Revisiting State Personhood and World Politics
Identity, Personality and the IR Subject
- Available for pre-order. Item will ship after December 17, 2021
Breathing fresh air into debates surrounding foreign policy and interstate relations, Bianca Naude presents a holistic theory of states as collectives of people that cannot be reduced to their individual constituents.
Moving among current research on the ontological status of the state alongside important arguments in support of the state personhood thesis, Naude begins by exploring Freud’s personality theory and the ways in which this theory has evolved over time in response to newer insights from the field of experimental psychology. Recognizing that Freud’s work is in many ways outdated, she considers more recent literature on narcissism as an aspect of self-esteem rather than a form of psychopathology, drawing specifically on Kohut’s expansion of the concept of narcissism as a normal feature of personality development. Using the South African state as a case study, Naude demonstrates the various ways in which the state presents itself to the outside world on the one hand, and how it wishes to see itself on the other. She further considers how narcissistic defenses help protect the state's ego from criticism and self-judgments.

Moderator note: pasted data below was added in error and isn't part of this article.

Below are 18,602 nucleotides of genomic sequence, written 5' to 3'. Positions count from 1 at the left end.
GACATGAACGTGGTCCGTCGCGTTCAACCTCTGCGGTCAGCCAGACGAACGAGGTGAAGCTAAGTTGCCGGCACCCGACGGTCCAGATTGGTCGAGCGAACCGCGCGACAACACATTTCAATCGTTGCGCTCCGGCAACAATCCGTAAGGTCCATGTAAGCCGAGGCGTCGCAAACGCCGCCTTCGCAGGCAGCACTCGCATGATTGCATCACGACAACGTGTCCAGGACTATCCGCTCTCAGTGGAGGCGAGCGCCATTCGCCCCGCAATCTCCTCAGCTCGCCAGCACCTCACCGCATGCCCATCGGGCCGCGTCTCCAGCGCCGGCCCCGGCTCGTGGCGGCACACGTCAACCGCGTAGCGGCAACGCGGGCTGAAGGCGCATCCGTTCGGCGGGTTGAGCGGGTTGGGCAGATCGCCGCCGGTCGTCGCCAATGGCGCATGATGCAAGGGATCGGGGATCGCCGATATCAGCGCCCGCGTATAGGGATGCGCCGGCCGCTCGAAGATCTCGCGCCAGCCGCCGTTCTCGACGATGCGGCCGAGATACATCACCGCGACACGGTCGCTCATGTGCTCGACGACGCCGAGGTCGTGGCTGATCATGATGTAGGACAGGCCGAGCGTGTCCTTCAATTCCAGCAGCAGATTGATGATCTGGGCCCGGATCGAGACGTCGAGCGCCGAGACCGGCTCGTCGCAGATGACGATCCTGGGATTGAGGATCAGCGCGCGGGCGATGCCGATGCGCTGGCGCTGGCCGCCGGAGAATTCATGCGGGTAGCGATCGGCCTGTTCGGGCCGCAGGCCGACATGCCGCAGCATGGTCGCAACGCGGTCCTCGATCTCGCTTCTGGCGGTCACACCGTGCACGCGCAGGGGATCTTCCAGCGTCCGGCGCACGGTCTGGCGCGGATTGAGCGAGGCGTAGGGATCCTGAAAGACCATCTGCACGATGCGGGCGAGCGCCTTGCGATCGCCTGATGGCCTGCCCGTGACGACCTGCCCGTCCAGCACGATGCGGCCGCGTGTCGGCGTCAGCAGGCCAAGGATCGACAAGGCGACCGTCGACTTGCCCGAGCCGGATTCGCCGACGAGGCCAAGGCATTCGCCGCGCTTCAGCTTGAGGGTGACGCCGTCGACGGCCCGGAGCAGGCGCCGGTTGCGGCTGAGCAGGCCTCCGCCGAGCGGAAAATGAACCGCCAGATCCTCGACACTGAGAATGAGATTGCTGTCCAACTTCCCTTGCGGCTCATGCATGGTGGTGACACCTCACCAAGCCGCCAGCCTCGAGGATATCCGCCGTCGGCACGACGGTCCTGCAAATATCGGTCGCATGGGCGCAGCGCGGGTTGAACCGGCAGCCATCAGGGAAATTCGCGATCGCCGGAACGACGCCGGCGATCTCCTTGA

Revisiting State Personhood and World Politics will help readers understand how the state sees itself, why or when the state experiences shame, humiliation, guilt or pride, and how it responds to these self-conscious emotions. It will be a valuable resource to researchers and students of International Relations.
Table of Contents
1. Revisiting state personhood and world politics
2. The ontological status of the state
3. Personality, identity and the IR subject
4. The story of a state person
5. Social expectations and personal limitations
6. State narcissism and the constraints of reality
Bianca Naude is a Senior Lecturer in Politics and International Relations at the University of the Free State, South Africa. Her research is interdisciplinary in nature, drawing on her training in anthropology, sociology, political science and theory of literature. She has contributed scholarly articles and book chapters on ontological security theory as a novel approach to terrorism studies, foreign policy and regionalisation as tools of resistance against Western hegemony, South Africa’s search for ontological security in its foreign relations, and the role of emotions in South African foreign policy.